How to use card sorting to work out how your users think

4 min read David Renwick

Few methods surpass card sorting when you need to figure out how your users understand and categorize information.

Whether you’re working on a new website, mobile app, intranet or even a physical store, this user research method is a powerful way of getting into the minds of the people you’re trying to serve.

For those of you unfamiliar with this method or just needing a recap, a card sort involves participants sorting cards containing different items into groups. It’s as simple as that. You can use the results to then determine how to group and label the information on your app or website in a way that makes sense to the people using it.

When to use card sorting

Imagine for a moment that you’re the owner of a small fitness apparel store called FitSmart, and you’ve just ordered in a shipment of new fitness trackers. You need to add these new products to your website, but you’re not exactly sure how they fit in alongside the shoes, clothing, equipment and supplements that you also offer.

This is where card sorting comes into play.

With this user research method, you can quickly determine where people might expect to find a fitness tracker category on your website. The card sort will present the test participants with a list of cards containing the names of items found on your website, and ask users to sort the cards into groups that make sense to them.

Remember: You are not your user, and while it is possible to take an educated guess as to where to position these products, using a card sort will take out the guesswork.

One of the other benefits of card sorting is that you can routinely come back to the method whenever you need to update your website.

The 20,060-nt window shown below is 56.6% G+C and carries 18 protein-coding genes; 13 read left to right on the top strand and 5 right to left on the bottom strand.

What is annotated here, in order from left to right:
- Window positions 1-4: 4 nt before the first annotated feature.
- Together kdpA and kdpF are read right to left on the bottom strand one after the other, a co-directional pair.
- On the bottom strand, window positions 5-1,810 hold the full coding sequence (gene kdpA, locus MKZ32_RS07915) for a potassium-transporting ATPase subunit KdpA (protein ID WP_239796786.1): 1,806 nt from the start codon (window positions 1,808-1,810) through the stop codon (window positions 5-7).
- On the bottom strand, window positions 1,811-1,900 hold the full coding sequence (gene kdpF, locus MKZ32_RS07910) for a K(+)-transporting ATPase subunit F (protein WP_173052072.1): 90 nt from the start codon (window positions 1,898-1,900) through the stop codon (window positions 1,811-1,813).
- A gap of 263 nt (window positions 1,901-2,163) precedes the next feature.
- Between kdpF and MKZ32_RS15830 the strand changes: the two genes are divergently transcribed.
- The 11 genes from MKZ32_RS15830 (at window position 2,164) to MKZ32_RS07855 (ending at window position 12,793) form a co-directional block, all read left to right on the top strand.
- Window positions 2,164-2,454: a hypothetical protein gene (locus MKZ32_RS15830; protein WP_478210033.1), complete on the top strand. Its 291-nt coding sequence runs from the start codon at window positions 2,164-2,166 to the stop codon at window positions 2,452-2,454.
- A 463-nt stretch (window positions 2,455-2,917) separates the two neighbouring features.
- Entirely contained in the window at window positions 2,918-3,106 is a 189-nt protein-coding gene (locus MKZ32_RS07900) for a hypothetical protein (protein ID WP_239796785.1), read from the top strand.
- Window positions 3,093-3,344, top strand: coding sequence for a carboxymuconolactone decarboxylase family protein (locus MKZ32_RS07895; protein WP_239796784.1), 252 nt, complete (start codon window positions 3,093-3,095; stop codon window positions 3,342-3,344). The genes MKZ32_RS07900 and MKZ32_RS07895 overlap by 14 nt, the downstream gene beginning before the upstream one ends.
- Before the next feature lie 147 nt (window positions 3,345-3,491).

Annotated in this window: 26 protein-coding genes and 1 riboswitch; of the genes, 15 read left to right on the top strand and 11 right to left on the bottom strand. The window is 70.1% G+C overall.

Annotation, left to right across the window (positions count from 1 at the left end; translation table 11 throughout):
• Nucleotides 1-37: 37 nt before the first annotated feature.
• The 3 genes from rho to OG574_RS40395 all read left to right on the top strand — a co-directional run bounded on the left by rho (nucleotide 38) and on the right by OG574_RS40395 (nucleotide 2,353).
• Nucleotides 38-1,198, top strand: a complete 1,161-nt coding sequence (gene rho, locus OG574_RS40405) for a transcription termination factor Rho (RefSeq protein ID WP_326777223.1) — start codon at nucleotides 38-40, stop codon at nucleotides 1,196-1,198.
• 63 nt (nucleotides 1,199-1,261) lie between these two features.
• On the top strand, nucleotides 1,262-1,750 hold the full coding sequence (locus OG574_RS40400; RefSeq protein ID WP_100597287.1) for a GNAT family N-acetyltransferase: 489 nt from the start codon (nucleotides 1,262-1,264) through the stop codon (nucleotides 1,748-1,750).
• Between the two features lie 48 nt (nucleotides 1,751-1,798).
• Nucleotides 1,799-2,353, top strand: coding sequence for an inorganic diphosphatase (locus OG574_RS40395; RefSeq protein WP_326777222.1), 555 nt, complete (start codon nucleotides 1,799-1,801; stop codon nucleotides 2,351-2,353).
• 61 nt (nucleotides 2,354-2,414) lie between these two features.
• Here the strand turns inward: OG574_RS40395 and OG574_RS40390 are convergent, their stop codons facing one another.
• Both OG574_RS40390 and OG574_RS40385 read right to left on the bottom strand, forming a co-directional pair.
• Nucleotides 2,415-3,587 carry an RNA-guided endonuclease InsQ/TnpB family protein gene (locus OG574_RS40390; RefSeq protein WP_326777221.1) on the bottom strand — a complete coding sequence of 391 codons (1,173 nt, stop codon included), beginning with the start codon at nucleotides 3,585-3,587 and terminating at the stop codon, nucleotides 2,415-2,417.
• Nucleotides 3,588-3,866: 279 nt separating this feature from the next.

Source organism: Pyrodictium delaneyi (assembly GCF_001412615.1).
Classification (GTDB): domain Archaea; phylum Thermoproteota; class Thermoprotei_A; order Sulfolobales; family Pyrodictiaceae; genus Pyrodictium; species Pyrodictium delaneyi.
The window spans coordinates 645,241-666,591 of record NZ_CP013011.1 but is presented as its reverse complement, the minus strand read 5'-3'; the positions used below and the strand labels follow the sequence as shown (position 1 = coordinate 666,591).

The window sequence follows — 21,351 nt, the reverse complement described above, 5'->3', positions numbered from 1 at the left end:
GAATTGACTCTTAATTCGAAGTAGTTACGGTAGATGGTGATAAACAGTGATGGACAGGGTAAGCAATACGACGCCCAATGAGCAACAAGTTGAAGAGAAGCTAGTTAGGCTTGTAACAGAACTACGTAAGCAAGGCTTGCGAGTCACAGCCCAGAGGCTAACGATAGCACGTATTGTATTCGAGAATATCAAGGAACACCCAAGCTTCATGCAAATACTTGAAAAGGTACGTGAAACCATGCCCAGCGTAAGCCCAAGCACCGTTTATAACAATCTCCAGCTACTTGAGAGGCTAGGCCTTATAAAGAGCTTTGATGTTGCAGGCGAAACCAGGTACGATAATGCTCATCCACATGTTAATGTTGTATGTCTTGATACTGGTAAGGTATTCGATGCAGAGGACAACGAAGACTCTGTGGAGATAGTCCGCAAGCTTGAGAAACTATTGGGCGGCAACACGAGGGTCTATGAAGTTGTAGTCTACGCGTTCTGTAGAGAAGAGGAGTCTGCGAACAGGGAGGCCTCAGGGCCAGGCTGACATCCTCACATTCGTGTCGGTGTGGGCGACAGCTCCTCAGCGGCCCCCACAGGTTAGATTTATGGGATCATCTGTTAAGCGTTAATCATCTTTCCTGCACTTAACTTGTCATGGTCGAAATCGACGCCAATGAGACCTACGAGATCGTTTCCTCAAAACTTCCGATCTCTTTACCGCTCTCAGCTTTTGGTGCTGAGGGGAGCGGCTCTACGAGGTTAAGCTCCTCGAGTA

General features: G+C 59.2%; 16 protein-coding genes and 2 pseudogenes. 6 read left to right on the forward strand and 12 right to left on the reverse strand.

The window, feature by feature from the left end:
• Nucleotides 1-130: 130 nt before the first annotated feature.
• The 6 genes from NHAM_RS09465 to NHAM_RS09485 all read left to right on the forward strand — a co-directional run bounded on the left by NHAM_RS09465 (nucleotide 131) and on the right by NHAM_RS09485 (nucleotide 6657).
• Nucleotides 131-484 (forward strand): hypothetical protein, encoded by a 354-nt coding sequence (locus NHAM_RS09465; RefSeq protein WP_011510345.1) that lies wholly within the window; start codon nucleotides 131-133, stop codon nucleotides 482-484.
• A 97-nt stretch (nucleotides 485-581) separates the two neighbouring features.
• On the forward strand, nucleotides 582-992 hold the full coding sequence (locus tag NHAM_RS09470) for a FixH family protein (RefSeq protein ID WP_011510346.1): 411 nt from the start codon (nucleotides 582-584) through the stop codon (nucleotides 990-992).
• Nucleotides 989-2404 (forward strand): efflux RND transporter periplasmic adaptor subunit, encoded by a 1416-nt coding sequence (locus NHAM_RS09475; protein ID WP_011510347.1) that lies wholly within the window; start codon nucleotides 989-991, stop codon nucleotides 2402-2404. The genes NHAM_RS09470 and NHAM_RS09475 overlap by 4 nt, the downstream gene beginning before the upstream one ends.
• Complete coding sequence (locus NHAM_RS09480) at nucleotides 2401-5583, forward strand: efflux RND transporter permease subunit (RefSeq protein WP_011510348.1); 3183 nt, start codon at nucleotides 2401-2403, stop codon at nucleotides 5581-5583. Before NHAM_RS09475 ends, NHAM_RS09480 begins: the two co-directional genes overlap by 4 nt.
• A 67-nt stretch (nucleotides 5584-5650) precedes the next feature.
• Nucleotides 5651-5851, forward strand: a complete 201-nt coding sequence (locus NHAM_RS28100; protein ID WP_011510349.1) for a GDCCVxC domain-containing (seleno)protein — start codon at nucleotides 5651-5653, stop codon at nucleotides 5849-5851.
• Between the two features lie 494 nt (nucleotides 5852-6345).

How to run your first card sort

Running a card sort is quite straightforward – and much simpler when using an online, unmoderated tool. Yes, you can run a card sort in person using paper cards, but you’ll then also have to coordinate with participants to have them meet you in a physical location, actually host each card sort and carry out all of the analysis manually.

Using an online tool like OptimalSort eliminates all of the admin and instead allows you to get on with the task of actually analyzing your results and making effective decisions. If you’d like to try card sorting, you can give OptimalSort a go for free and then follow this guide to set up your first test. We’d love to hear how you get on!

Pair card sorting with tree testing

When you’re working in the realm of information architecture – whether that’s reorganizing the way your website is laid out or trying to arrange categories in a mobile shopping app – card sorting isn’t the be-all and end-all.

Card sorting can show you which things should go together, but you also need to be able to work out how people make their way through a website structure. This is where a method called tree testing comes into play.

Also known as reverse card sorting, you can use a tree test to evaluate the findability of different items. In a tree test, you task participants with completing a certain action (like finding fitness trackers) and observe them as they navigate through a text-only version of your website structure. By recording every step that they take, including any wrong turns and how long it takes them to complete the task, you can make more informed changes to the specific placement of different pages and elements.

It’s best to use card sorting and tree testing together.

  • If you’re building a new website, start with a card sort to group items together, and then use a tree test to put your structure through its paces.
  • If you’re trying to fix or update an existing website, start with a tree test to assess the current structure, then move to a card sort to make changes based on the results of the tree test.

Wrap up

Card sorting is one of the most effective ways of building products and services that are intuitive for the people using them. If you’re interested in learning more about this research method, check out the hub page for card sorting on the Optimal Workshop Blog.